A baby mouse knows to run when it smells a fox, even if the animal has never encountered foxes before. But mice can also learn to respond to novel odors — they might figure out that the scent of their caretaker’s perfume signals that dinner is on the way. Two different parts of the brain mediate these different odor-induced behaviors. A brain area known as the posterolateral cortical amygdala is linked to innate behaviors, while a region called the piriform cortex drives odor learning.
These two regions have very different connectivity patterns. Inputs from olfactory bulb neurons are distributed across the piriform cortex, while connections to the cortical amygdala follow a more stereotyped pattern. “It looks like information is spread out all over piriform cortex,” says Sandeep Robert Datta, a neuroscientist at Harvard University and Simons Collaboration on the Global Brain investigator. “But in the cortical amygdala, it looks like anatomical hardwiring,” supporting a role in innate behavior.
Given these differences, researchers predicted that the piriform cortex and cortical amygdala would encode olfactory information differently. But new research published in Neuron in February shows that the two brain areas encode information in very similar ways. The findings suggest that innate behavior might be more flexible than scientists expected. “We hypothesize that wiring into the [cortical amygdala] might be hardwired at birth but still capable of plasticity as the animal learns to associate odors with outcomes,” Datta says.
Scientists have known for several years that the piriform cortex represents odors via population codes—groups of cells that fire together in response to a specific stimulus. But no one had done corresponding experiments in the cortical amygdala. Given its wiring patterns and role in innate behavior, researchers predicted that the cortical amygdala would be hardwired to trigger specific behaviors, instructing the animal to flee when it smelled foxes, for example. “That was an organizing assumption of the field,” Datta says. “But no one knew how information was organized in this part of the brain and how it generates innate behavior.”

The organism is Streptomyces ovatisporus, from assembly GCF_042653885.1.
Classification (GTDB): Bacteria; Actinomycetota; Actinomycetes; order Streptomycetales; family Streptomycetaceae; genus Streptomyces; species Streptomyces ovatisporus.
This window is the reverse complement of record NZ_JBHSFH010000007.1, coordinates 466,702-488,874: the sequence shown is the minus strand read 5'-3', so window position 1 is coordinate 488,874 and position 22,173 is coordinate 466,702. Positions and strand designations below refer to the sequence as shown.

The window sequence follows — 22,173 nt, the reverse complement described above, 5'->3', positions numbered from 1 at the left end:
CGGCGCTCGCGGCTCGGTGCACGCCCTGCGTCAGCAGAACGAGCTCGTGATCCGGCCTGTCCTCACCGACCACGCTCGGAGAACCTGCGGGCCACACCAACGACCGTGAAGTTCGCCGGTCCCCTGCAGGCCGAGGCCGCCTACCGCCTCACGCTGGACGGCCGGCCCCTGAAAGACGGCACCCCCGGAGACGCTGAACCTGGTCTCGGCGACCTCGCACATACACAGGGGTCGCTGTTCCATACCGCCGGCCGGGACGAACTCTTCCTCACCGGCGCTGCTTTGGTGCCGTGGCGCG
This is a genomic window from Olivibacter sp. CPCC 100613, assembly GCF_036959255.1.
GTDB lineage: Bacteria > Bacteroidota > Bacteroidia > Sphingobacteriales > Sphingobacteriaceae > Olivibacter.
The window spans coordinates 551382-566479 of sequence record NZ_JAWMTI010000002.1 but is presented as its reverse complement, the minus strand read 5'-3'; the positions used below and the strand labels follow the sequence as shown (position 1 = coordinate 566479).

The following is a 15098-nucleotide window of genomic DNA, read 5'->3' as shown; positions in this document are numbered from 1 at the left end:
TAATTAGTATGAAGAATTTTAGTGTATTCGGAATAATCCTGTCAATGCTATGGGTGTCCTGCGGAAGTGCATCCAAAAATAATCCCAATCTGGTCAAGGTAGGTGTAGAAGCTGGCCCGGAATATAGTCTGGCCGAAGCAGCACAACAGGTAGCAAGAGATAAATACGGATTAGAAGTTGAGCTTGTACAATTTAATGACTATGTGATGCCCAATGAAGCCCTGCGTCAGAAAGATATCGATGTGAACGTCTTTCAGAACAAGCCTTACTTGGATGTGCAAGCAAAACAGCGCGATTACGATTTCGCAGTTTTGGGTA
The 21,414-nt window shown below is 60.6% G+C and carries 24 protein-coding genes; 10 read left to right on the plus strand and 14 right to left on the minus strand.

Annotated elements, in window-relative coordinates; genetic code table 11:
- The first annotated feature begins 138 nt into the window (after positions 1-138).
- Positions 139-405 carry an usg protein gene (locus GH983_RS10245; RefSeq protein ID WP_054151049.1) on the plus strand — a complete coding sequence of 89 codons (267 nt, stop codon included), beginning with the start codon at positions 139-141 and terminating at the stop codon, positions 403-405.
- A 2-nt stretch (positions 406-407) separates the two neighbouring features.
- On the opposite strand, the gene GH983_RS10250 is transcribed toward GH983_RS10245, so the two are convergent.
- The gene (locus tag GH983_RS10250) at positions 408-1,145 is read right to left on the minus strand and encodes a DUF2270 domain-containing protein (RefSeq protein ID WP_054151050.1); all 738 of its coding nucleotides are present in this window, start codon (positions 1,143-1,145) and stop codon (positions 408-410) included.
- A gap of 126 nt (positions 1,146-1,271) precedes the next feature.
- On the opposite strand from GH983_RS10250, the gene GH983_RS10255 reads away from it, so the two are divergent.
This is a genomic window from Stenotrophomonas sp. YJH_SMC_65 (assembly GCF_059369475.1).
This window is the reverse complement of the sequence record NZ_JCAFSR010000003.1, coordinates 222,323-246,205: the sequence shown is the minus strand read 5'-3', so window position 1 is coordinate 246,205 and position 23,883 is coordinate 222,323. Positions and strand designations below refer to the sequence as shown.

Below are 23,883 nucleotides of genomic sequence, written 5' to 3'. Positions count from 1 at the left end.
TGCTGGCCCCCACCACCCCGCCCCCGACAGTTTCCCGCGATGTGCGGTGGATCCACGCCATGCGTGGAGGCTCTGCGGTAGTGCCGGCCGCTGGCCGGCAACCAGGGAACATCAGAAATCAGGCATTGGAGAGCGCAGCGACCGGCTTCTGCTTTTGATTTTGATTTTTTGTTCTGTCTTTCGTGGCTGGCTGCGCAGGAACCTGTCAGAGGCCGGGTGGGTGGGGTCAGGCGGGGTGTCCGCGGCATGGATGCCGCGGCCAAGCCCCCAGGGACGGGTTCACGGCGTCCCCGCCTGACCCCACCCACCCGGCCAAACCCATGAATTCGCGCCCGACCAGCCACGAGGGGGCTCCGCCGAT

In the new study, Datta and collaborator Giuliano Iurilli found that the cortical amygdala also uses population codes — different odors trigger activity in specific ensembles of neurons. “This was true regardless of whether it was a single odorant or a mixture,” Datta said. “Every odor, whether or not it has an innate behavioral meaning, activates a similarly sized population of neurons, and every one of these ensembles is equally de-correlated from other ensembles.”
Datta proposes that the cortical amygdala functions like a switchboard, with both hardwired and flexible components. Mice are born with the switches in certain positions — that fox odor is aversive, for example — but new information can flip those switches. Researchers are now looking for experimental proof of this idea. “We expect that activity in the cortical amygdala will change as the animal learns that fox odor is attractive under rewarding conditions in the lab,” he says.
The findings highlight the brain’s complexity in dealing with even apparently simple issues like innate behaviors. One of the attractions of studying innate behavior is based on the idea that hardwiring will reveal how signals in the environment get turned into behavior, Datta says. “I think there will be subtleties to this kind of wiring that reveals it’s not so simple. It will be an interesting challenge to figure out how to link information in the population codes to innate behaviors.”